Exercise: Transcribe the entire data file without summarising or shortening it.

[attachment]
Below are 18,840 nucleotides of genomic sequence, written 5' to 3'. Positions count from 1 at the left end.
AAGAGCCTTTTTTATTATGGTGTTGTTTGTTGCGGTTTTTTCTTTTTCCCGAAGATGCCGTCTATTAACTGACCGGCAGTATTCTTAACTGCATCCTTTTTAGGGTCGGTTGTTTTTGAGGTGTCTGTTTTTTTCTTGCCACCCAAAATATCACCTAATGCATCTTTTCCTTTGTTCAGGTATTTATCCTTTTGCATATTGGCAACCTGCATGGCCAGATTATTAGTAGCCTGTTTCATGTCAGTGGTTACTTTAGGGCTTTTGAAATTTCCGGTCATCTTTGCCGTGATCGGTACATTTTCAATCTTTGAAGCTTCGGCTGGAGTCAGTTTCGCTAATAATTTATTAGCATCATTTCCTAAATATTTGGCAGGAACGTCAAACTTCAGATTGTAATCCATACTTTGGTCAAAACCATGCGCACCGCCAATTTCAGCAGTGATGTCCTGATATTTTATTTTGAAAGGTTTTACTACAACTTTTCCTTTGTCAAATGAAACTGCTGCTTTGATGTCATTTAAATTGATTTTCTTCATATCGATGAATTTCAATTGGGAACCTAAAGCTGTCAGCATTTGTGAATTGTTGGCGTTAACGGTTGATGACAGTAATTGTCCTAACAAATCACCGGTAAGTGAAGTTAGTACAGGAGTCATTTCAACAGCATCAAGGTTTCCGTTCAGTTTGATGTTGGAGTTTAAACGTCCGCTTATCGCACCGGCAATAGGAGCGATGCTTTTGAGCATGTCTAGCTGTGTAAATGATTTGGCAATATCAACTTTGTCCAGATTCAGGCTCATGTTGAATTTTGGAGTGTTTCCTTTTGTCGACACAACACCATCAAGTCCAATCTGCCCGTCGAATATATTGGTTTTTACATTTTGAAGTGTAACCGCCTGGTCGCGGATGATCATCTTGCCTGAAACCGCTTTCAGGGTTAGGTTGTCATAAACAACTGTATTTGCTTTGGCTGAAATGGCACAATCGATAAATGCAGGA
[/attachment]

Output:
Below are 18,840 nucleotides of genomic sequence, written 5' to 3'. Positions count from 1 at the left end.
AAGAGCCTTTTTTATTATGGTGTTGTTTGTTGCGGTTTTTTCTTTTTCCCGAAGATGCCGTCTATTAACTGACCGGCAGTATTCTTAACTGCATCCTTTTTAGGGTCGGTTGTTTTTGAGGTGTCTGTTTTTTTCTTGCCACCCAAAATATCACCTAATGCATCTTTTCCTTTGTTCAGGTATTTATCCTTTTGCATATTGGCAACCTGCATGGCCAGATTATTAGTAGCCTGTTTCATGTCAGTGGTTACTTTAGGGCTTTTGAAATTTCCGGTCATCTTTGCCGTGATCGGTACATTTTCAATCTTTGAAGCTTCGGCTGGAGTCAGTTTCGCTAATAATTTATTAGCATCATTTCCTAAATATTTGGCAGGAACGTCAAACTTCAGATTGTAATCCATACTTTGGTCAAAACCATGCGCACCGCCAATTTCAGCAGTGATGTCCTGATATTTTATTTTGAAAGGTTTTACTACAACTTTTCCTTTGTCAAATGAAACTGCTGCTTTGATGTCATTTAAATTGATTTTCTTCATATCGATGAATTTCAATTGGGAACCTAAAGCTGTCAGCATTTGTGAATTGTTGGCGTTAACGGTTGATGACAGTAATTGTCCTAACAAATCACCGGTAAGTGAAGTTAGTACAGGAGTCATTTCAACAGCATCAAGGTTTCCGTTCAGTTTGATGTTGGAGTTTAAACGTCCGCTTATCGCACCGGCAATAGGAGCGATGCTTTTGAGCATGTCTAGCTGTGTAAATGATTTGGCAATATCAACTTTGTCCAGATTCAGGCTCATGTTGAATTTTGGAGTGTTTCCTTTTGTCGACACAACACCATCAAGTCCAATCTGCCCGTCGAATATATTGGTTTTTACATTTTGAAGTGTAACCGCCTGGTCGCGGATGATCATCTTGCCTGAAACCGCTTTCAGGGTTAGGTTGTCATAAACAACTGTATTTGCTTTGGCTGAAATGGCACAATCGATAAATGCAGGA